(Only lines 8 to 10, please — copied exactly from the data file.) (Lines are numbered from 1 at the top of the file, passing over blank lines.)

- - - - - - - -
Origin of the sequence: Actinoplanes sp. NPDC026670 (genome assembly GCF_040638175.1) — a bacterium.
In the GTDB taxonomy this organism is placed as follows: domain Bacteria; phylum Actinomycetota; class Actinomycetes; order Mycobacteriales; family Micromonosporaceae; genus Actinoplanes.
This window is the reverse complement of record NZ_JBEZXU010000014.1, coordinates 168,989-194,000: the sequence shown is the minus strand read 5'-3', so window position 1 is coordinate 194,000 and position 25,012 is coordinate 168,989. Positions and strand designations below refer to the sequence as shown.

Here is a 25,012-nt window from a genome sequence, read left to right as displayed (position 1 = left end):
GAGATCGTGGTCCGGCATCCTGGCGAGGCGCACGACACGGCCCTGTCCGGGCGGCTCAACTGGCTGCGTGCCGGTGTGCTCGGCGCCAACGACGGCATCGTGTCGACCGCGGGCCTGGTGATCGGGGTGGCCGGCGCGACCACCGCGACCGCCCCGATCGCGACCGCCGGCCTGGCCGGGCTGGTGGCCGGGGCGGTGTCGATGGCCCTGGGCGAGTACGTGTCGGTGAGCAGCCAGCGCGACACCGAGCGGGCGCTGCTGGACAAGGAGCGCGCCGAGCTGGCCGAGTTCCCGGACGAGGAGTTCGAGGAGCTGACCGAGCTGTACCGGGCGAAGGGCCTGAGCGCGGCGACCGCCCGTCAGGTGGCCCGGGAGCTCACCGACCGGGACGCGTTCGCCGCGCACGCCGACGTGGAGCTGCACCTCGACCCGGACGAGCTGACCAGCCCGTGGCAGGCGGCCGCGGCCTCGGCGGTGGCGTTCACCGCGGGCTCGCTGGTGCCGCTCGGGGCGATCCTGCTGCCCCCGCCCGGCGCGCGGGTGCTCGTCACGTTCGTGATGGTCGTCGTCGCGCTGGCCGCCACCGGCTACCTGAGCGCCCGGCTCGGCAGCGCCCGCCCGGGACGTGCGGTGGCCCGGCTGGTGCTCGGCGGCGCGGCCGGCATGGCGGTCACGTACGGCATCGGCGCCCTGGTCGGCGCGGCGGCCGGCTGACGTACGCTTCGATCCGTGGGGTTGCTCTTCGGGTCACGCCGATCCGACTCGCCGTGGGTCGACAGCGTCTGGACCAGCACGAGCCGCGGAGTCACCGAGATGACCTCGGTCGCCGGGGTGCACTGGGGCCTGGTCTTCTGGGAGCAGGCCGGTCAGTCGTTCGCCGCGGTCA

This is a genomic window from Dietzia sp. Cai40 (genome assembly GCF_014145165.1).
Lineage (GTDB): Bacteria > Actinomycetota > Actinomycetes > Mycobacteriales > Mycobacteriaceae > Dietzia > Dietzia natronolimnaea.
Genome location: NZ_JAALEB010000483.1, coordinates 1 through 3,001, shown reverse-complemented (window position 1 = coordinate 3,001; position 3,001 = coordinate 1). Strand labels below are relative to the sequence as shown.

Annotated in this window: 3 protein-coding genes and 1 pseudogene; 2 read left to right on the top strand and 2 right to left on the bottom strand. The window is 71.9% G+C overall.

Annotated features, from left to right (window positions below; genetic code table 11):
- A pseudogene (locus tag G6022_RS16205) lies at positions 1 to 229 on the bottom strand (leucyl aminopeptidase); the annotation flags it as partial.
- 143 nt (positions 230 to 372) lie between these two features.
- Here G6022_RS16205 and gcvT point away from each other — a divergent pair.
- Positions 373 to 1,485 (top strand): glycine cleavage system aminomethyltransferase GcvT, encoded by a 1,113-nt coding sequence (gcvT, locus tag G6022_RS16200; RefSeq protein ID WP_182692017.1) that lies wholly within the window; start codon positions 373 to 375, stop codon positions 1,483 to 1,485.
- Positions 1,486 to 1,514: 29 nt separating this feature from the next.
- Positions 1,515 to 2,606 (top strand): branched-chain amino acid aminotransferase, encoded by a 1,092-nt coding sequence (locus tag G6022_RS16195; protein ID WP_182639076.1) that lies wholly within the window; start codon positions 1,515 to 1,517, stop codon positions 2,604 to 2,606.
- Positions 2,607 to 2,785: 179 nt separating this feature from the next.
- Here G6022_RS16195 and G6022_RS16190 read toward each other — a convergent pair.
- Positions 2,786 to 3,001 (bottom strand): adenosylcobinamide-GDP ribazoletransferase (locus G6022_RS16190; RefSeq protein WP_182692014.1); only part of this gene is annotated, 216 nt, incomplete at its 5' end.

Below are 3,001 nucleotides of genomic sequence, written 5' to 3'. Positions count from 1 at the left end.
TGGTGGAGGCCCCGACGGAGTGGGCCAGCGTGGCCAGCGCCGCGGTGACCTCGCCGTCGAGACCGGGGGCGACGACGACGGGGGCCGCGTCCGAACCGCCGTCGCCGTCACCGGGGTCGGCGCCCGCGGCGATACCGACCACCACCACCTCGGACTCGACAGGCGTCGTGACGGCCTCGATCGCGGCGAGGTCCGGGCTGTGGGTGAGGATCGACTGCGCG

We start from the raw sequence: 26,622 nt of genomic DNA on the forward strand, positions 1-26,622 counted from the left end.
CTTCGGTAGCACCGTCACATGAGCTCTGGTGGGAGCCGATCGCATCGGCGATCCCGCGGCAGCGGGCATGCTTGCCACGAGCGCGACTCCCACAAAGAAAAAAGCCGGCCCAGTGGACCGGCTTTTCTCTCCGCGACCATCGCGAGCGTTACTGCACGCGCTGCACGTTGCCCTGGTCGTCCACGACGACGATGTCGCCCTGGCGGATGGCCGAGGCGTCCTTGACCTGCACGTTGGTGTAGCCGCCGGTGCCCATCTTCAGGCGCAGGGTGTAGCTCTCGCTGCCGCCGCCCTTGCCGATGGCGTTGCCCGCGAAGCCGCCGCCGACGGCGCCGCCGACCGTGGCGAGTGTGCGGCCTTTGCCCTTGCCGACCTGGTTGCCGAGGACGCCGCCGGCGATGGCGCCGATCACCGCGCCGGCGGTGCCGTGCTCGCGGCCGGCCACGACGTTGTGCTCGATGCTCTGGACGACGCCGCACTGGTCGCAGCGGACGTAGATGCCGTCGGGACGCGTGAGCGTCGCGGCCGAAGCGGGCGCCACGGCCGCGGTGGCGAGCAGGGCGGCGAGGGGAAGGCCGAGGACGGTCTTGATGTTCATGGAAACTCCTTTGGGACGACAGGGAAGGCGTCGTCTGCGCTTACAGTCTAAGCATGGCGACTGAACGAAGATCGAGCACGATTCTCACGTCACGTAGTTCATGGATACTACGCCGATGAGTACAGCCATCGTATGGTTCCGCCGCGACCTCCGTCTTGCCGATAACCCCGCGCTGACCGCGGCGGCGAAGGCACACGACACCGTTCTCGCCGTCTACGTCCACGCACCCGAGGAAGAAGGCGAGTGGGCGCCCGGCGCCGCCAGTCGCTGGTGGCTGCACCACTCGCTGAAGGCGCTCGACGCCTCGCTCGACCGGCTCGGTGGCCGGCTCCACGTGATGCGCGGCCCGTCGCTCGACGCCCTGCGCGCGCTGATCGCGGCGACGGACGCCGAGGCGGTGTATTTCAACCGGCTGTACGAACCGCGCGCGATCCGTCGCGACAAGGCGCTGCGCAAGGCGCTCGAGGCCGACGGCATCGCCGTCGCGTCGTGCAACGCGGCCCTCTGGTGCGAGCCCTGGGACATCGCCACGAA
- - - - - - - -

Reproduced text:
Genome location: NZ_JAALEB010000483.1, coordinates 1 through 3,001, shown reverse-complemented (window position 1 = coordinate 3,001; position 3,001 = coordinate 1). Strand labels below are relative to the sequence as shown.

Annotated in this window: 3 protein-coding genes and 1 pseudogene; 2 read left to right on the top strand and 2 right to left on the bottom strand. The window is 71.9% G+C overall.

Annotated features, from left to right (window positions below; genetic code table 11):